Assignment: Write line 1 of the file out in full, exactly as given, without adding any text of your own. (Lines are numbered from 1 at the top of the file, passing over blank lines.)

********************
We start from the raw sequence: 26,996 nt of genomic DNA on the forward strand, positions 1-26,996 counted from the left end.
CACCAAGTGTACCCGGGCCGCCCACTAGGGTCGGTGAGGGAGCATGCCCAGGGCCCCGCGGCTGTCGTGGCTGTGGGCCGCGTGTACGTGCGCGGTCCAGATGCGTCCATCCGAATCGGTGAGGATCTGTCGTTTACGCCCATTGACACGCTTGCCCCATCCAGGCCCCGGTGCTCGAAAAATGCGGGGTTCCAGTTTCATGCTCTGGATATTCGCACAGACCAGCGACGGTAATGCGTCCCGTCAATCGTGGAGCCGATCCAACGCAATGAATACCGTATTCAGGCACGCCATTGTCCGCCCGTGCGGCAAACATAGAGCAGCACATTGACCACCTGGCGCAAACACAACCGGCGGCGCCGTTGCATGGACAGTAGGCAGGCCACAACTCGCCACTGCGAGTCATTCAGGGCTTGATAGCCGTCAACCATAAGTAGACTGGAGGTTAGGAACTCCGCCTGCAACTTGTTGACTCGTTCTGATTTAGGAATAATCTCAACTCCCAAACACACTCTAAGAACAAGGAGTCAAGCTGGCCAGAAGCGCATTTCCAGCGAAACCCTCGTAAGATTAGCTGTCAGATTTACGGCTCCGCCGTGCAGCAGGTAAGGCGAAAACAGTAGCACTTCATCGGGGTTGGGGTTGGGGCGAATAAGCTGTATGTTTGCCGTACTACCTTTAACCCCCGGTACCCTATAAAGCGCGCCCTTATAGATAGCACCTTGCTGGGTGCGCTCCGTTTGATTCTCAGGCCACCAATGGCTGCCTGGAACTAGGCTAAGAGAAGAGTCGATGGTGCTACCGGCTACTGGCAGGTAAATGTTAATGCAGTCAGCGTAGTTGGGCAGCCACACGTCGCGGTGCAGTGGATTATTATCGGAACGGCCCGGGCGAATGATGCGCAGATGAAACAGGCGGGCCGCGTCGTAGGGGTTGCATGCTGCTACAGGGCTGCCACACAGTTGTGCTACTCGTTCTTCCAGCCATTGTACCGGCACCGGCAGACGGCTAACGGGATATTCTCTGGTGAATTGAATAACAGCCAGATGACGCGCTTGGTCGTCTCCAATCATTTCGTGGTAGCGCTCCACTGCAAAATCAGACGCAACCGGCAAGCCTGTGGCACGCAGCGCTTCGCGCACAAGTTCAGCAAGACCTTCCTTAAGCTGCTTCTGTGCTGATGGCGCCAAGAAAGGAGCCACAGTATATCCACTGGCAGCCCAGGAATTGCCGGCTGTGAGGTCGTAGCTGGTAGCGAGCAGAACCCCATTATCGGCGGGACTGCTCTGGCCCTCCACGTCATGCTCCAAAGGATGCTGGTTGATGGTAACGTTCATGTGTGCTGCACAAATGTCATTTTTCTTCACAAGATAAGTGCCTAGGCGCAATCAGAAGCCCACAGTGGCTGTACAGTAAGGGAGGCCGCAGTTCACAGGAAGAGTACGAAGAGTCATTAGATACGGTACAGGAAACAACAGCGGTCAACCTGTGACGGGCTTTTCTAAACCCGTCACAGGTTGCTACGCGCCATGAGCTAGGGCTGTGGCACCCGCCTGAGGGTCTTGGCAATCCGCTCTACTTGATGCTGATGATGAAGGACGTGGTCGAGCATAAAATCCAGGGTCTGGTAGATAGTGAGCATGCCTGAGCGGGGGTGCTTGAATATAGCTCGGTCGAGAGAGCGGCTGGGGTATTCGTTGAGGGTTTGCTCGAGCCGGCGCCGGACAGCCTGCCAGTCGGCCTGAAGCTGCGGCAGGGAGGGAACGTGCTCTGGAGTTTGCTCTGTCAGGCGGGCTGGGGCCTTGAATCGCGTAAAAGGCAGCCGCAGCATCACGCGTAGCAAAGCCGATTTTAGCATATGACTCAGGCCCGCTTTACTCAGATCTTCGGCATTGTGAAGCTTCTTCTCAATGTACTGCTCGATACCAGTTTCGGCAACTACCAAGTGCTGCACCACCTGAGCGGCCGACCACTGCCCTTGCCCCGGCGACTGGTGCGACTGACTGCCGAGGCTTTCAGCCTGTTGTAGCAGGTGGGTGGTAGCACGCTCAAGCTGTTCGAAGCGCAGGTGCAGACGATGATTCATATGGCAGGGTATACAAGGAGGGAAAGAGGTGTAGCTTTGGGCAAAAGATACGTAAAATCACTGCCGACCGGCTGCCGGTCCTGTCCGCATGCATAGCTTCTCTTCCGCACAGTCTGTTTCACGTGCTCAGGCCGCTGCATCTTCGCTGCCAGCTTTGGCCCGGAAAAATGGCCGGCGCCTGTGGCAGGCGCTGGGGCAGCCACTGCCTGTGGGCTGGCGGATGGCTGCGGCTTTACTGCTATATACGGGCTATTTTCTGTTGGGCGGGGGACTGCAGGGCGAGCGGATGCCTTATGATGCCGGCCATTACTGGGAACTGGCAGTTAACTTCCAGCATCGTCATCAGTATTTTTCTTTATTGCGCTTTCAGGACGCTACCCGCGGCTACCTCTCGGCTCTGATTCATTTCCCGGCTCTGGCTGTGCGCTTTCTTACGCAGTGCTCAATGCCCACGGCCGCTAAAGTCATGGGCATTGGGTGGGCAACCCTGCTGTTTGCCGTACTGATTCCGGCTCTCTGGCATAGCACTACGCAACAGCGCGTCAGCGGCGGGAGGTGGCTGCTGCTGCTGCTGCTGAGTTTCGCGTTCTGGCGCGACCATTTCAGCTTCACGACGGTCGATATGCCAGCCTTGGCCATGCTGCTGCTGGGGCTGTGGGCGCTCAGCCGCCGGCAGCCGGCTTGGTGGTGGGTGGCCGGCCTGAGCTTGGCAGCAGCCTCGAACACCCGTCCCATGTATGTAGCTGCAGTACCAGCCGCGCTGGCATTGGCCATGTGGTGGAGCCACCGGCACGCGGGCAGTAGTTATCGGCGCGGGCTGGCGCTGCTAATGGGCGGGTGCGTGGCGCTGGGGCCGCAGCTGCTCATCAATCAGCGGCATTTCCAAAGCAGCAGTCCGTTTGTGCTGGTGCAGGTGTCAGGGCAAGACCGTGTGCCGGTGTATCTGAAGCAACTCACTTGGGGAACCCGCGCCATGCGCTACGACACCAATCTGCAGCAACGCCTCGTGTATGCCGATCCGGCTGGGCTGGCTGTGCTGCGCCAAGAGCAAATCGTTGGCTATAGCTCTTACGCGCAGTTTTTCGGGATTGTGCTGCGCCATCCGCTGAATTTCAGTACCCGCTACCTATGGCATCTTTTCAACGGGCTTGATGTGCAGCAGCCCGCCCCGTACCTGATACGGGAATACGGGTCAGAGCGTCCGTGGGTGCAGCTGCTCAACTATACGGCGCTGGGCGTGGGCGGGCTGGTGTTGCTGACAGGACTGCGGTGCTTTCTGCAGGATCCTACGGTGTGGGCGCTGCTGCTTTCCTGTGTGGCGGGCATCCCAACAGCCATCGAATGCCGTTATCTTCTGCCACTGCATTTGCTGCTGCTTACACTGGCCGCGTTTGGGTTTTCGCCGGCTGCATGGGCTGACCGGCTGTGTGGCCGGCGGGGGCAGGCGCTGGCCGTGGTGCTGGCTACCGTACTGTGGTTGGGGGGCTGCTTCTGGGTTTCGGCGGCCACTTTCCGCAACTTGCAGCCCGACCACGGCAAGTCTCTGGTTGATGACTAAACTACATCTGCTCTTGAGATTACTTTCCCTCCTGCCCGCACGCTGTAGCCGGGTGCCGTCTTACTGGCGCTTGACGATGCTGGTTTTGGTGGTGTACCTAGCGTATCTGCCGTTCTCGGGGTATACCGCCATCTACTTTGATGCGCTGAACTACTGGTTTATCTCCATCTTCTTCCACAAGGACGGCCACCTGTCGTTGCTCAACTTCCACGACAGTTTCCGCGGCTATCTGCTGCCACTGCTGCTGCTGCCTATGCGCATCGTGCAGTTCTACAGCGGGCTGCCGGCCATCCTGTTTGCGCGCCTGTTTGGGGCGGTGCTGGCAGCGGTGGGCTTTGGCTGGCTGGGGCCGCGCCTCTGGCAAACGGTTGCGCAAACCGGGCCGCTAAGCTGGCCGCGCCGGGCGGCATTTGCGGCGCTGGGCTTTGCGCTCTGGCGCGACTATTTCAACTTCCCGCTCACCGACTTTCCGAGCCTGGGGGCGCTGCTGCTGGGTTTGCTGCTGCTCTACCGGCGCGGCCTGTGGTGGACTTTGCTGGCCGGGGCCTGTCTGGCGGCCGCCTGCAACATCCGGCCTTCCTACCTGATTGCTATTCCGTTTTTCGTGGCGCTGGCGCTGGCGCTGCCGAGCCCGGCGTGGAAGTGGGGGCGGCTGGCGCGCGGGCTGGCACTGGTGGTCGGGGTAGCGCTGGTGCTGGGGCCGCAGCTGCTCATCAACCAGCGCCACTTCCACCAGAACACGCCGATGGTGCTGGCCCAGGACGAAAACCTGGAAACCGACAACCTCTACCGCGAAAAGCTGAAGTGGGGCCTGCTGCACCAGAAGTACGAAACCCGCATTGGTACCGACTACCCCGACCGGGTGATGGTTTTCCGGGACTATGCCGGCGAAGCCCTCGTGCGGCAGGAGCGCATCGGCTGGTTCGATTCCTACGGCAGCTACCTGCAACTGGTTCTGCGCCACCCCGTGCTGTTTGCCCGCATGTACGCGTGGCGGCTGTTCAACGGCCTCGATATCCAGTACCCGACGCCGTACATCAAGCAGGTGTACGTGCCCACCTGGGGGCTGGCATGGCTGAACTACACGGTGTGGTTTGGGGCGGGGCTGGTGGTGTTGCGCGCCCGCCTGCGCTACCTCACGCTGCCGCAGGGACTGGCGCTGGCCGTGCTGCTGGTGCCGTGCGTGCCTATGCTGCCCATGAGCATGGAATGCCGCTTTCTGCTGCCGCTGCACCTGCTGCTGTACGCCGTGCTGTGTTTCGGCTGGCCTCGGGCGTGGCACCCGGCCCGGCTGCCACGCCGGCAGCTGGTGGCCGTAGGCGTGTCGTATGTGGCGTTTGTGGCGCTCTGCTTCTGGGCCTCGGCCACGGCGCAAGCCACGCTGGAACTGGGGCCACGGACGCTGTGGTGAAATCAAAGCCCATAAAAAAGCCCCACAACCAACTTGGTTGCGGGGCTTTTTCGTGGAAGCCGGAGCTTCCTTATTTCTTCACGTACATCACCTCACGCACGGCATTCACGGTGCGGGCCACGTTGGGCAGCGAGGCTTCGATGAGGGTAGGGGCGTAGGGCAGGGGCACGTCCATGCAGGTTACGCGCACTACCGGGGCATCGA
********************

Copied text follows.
We start from the raw sequence: 26,996 nt of genomic DNA on the forward strand, positions 1-26,996 counted from the left end.